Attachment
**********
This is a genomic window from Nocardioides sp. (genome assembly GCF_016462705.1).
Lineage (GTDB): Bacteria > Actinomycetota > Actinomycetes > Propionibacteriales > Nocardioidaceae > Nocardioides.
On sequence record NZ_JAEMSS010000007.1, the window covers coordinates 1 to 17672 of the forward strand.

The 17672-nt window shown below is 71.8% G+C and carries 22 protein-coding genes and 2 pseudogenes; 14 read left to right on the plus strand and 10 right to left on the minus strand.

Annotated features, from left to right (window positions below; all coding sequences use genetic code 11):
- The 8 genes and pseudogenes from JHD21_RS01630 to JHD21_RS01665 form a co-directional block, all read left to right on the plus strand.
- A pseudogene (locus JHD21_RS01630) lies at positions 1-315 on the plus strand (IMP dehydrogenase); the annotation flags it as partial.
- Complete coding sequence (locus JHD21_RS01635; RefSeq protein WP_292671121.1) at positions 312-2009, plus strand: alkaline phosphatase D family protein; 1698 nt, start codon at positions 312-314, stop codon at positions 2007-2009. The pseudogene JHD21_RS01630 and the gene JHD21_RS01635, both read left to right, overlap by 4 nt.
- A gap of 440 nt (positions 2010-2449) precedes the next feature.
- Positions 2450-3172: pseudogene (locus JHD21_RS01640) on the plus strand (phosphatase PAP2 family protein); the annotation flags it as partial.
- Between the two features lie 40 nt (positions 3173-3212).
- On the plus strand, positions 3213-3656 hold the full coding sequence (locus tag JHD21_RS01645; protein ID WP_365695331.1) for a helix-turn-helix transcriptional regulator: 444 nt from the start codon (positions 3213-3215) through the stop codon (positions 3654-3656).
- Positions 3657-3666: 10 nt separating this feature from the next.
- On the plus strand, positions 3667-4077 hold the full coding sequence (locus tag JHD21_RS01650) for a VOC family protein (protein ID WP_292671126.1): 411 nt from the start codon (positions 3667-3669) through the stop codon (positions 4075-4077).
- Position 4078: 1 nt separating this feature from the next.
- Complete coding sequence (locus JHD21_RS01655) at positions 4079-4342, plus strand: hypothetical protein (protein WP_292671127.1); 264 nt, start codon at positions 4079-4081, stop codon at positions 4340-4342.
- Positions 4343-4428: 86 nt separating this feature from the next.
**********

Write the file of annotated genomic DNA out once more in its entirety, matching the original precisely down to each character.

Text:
This is a genomic window from Nocardioides sp. (genome assembly GCF_016462705.1).
Lineage (GTDB): Bacteria > Actinomycetota > Actinomycetes > Propionibacteriales > Nocardioidaceae > Nocardioides.
On sequence record NZ_JAEMSS010000007.1, the window covers coordinates 1 to 17672 of the forward strand.

The 17672-nt window shown below is 71.8% G+C and carries 22 protein-coding genes and 2 pseudogenes; 14 read left to right on the plus strand and 10 right to left on the minus strand.

Annotated features, from left to right (window positions below; all coding sequences use genetic code 11):
- The 8 genes and pseudogenes from JHD21_RS01630 to JHD21_RS01665 form a co-directional block, all read left to right on the plus strand.
- A pseudogene (locus JHD21_RS01630) lies at positions 1-315 on the plus strand (IMP dehydrogenase); the annotation flags it as partial.
- Complete coding sequence (locus JHD21_RS01635; RefSeq protein WP_292671121.1) at positions 312-2009, plus strand: alkaline phosphatase D family protein; 1698 nt, start codon at positions 312-314, stop codon at positions 2007-2009. The pseudogene JHD21_RS01630 and the gene JHD21_RS01635, both read left to right, overlap by 4 nt.
- A gap of 440 nt (positions 2010-2449) precedes the next feature.
- Positions 2450-3172: pseudogene (locus JHD21_RS01640) on the plus strand (phosphatase PAP2 family protein); the annotation flags it as partial.
- Between the two features lie 40 nt (positions 3173-3212).
- On the plus strand, positions 3213-3656 hold the full coding sequence (locus tag JHD21_RS01645; protein ID WP_365695331.1) for a helix-turn-helix transcriptional regulator: 444 nt from the start codon (positions 3213-3215) through the stop codon (positions 3654-3656).
- Positions 3657-3666: 10 nt separating this feature from the next.
- On the plus strand, positions 3667-4077 hold the full coding sequence (locus tag JHD21_RS01650) for a VOC family protein (protein ID WP_292671126.1): 411 nt from the start codon (positions 3667-3669) through the stop codon (positions 4075-4077).
- Position 4078: 1 nt separating this feature from the next.
- Complete coding sequence (locus JHD21_RS01655) at positions 4079-4342, plus strand: hypothetical protein (protein WP_292671127.1); 264 nt, start codon at positions 4079-4081, stop codon at positions 4340-4342.
- Positions 4343-4428: 86 nt separating this feature from the next.